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For charter schools head Don Cole, a bumpy ride

Don Cole started the Washington Charter Schools Athletic Association with the best intentions in 2002, but the league's oversight powers are limitedl.
Don Cole started the Washington Charter Schools Athletic Association with the best intentions in 2002, but the league's oversight powers are limitedl. (Katherine Frey/The Washington Post)

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By Alan Goldenbach
Washington Post Staff Writer
Thursday, March 18, 2010; 8:30 PM

Twelve years ago, Don Cole saw a need, and thought he could fill it. How tough, he figured, would be it to start a charter schools athletic league at programs where kids wanted to play ball?

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Yet, more than seven years after founding the Washington Charter School Athletic Association, the first and only attempt at organizing interscholastic sports in the District's charter schools, Cole cannot believe how difficult is was . . . and still is.

"When this started out, we had a lot of fun doing it," Cole said. "It was great for a long time until the coaches came in, only a few, who have their own personal agendas."

Cole, 44, may be the most unlikely scholastic athletic league commissioner in the area. He spent nearly a decade at three different colleges. He worked for an educational nonprofit, a headstart program, and a summer camp. He served as a substitute teacher, sold residential real estate, and now has moved to the commercial side.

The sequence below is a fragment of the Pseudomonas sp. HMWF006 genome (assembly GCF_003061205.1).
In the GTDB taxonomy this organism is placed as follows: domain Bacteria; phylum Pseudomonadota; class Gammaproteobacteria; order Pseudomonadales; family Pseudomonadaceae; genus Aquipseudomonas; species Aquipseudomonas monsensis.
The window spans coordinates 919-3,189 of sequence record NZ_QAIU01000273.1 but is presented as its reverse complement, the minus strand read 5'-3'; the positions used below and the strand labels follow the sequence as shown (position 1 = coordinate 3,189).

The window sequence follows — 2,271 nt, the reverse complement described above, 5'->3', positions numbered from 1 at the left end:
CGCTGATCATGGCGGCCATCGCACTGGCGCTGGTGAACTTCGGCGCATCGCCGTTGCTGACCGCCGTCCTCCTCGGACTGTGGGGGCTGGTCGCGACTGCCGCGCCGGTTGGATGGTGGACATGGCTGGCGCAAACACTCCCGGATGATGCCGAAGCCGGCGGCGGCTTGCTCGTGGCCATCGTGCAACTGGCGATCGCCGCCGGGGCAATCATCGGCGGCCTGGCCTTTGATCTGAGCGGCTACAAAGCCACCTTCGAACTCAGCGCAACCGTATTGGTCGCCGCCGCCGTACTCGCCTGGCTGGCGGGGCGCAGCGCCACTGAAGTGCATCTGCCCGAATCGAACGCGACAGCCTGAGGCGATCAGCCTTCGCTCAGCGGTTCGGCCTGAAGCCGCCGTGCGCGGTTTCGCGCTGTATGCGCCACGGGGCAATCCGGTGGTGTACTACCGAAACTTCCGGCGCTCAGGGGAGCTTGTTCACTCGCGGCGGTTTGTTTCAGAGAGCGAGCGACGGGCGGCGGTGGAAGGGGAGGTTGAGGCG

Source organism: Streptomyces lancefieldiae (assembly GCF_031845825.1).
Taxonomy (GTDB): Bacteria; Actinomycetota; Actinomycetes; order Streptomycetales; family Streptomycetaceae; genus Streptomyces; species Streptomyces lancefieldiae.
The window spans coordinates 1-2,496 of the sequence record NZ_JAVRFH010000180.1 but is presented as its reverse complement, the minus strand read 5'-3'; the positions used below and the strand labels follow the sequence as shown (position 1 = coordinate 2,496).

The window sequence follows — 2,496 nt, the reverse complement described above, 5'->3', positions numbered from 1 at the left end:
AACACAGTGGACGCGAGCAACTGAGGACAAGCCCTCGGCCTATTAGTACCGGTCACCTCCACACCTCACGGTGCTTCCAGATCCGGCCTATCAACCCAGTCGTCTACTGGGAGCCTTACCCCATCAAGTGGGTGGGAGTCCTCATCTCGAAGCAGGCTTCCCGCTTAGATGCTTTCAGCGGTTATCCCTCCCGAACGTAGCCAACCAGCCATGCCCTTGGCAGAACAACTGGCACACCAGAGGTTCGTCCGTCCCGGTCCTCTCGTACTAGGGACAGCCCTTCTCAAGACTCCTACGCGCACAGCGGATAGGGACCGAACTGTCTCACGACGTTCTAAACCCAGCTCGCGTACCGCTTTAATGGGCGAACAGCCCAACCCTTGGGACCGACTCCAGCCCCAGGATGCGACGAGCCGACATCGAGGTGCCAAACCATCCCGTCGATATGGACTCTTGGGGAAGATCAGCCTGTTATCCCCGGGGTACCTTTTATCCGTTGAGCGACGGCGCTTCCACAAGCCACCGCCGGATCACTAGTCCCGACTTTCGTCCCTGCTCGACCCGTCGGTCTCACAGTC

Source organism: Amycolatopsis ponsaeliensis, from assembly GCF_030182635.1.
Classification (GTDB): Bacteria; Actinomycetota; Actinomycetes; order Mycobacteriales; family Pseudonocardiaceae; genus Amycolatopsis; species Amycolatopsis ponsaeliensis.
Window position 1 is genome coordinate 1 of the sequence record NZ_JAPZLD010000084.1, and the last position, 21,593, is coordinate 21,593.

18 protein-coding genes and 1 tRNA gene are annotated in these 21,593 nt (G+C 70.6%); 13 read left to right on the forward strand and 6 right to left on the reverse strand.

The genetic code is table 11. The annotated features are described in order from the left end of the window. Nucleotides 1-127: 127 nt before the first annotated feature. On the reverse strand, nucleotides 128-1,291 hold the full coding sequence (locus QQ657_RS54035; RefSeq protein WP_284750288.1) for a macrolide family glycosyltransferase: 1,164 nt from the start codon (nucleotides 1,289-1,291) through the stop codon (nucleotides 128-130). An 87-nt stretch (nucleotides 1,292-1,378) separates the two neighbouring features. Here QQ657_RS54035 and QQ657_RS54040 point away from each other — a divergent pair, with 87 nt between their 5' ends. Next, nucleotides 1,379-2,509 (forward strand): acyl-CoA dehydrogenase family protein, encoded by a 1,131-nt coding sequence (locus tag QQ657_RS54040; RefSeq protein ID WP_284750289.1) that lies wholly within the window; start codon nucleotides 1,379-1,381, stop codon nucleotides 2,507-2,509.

But in 1998, as a substitute physical education teacher at Options, the city's first charter school, Cole tried to field a middle-school basketball team. He said he called several of DCPS middle schools, but only one -- Lincoln Junior High -- gave Cole's team a game.

Then, in November 2002, Cole reached out to every charter school principal to gauge interest in forming a league. The turnout, he said, was incredible, and that winter, the WCSAA, which touts itself on its web site as, "D.C.'s Premier Athletic League" -- was off and running.

"Things went extremely well," Cole said. "The gym was packed all day."

With Cole and his wife Pam as the league's only employees, they schedule games, secure field and court space, hire officials, obtain insurance, and determine eligibility for all athletes at league schools.

Since he does not work for any school or the D.C. Public Charter School Board, Cole charges each school for its participation in the league, depending upon which sports in which it wants to participate. For example, the WCSAA's fall season features flag football, volleyball and boys' and girls' soccer. Membership is $2,800 for the season per school. In the winter, Cole charges schools $1,800 per basketball team. The league offers no sports in the spring season.

"We just want our kids to be recognized in the same manner that DCPS children are recognized," Cole said.


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